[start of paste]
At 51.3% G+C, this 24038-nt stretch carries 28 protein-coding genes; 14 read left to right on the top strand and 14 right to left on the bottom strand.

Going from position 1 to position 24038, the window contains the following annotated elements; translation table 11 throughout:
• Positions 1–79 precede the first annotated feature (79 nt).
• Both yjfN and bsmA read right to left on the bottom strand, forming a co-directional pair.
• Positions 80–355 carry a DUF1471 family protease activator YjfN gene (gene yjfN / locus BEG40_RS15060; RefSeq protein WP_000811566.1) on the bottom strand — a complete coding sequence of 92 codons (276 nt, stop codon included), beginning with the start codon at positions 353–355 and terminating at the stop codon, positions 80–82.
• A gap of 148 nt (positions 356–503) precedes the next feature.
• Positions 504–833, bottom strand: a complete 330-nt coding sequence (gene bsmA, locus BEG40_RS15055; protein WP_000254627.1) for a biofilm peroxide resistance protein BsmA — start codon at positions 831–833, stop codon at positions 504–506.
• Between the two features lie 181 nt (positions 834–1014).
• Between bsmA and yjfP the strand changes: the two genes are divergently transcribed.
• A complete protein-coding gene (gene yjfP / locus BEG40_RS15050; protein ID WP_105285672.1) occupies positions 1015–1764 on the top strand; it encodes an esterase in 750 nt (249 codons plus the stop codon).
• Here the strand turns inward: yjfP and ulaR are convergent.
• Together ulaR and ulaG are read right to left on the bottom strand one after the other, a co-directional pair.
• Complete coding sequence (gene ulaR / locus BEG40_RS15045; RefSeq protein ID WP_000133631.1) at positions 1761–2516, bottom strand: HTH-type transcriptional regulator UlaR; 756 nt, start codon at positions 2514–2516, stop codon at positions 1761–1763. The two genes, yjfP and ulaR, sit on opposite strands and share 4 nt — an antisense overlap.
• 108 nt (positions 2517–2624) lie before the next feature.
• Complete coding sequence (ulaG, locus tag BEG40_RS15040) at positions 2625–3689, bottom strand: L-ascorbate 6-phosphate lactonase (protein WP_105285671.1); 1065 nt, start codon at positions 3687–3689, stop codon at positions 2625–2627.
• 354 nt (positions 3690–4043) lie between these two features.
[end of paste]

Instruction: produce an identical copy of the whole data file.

At 51.3% G+C, this 24038-nt stretch carries 28 protein-coding genes; 14 read left to right on the top strand and 14 right to left on the bottom strand.

Going from position 1 to position 24038, the window contains the following annotated elements; translation table 11 throughout:
• Positions 1–79 precede the first annotated feature (79 nt).
• Both yjfN and bsmA read right to left on the bottom strand, forming a co-directional pair.
• Positions 80–355 carry a DUF1471 family protease activator YjfN gene (gene yjfN / locus BEG40_RS15060; RefSeq protein WP_000811566.1) on the bottom strand — a complete coding sequence of 92 codons (276 nt, stop codon included), beginning with the start codon at positions 353–355 and terminating at the stop codon, positions 80–82.
• A gap of 148 nt (positions 356–503) precedes the next feature.
• Positions 504–833, bottom strand: a complete 330-nt coding sequence (gene bsmA, locus BEG40_RS15055; protein WP_000254627.1) for a biofilm peroxide resistance protein BsmA — start codon at positions 831–833, stop codon at positions 504–506.
• Between the two features lie 181 nt (positions 834–1014).
• Between bsmA and yjfP the strand changes: the two genes are divergently transcribed.
• A complete protein-coding gene (gene yjfP / locus BEG40_RS15050; protein ID WP_105285672.1) occupies positions 1015–1764 on the top strand; it encodes an esterase in 750 nt (249 codons plus the stop codon).
• Here the strand turns inward: yjfP and ulaR are convergent.
• Together ulaR and ulaG are read right to left on the bottom strand one after the other, a co-directional pair.
• Complete coding sequence (gene ulaR / locus BEG40_RS15045; RefSeq protein ID WP_000133631.1) at positions 1761–2516, bottom strand: HTH-type transcriptional regulator UlaR; 756 nt, start codon at positions 2514–2516, stop codon at positions 1761–1763. The two genes, yjfP and ulaR, sit on opposite strands and share 4 nt — an antisense overlap.
• 108 nt (positions 2517–2624) lie before the next feature.
• Complete coding sequence (ulaG, locus tag BEG40_RS15040) at positions 2625–3689, bottom strand: L-ascorbate 6-phosphate lactonase (protein WP_105285671.1); 1065 nt, start codon at positions 3687–3689, stop codon at positions 2625–2627.
• 354 nt (positions 3690–4043) lie between these two features.